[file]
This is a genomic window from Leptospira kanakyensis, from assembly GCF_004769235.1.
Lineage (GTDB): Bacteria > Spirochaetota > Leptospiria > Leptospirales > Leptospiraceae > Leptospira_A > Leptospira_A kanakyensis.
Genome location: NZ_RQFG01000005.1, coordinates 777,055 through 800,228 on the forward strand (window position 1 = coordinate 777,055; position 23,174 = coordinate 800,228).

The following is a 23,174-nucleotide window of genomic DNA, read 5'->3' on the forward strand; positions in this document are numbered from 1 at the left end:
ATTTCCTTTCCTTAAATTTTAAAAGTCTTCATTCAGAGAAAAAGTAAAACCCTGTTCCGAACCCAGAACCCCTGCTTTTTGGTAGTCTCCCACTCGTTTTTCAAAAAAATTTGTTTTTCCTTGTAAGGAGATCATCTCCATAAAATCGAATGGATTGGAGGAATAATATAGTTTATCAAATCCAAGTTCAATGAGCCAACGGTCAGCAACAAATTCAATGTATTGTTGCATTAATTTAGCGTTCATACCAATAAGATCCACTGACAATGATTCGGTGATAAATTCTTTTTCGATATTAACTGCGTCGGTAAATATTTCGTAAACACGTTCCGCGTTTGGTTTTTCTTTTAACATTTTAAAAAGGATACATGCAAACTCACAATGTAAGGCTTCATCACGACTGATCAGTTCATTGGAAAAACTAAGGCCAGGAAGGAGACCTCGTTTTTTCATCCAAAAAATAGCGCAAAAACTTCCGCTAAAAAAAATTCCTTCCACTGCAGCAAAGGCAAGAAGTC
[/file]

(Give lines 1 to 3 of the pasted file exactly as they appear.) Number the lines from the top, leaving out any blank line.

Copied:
This is a genomic window from Leptospira kanakyensis, from assembly GCF_004769235.1.
Lineage (GTDB): Bacteria > Spirochaetota > Leptospiria > Leptospirales > Leptospiraceae > Leptospira_A > Leptospira_A kanakyensis.
Genome location: NZ_RQFG01000005.1, coordinates 777,055 through 800,228 on the forward strand (window position 1 = coordinate 777,055; position 23,174 = coordinate 800,228).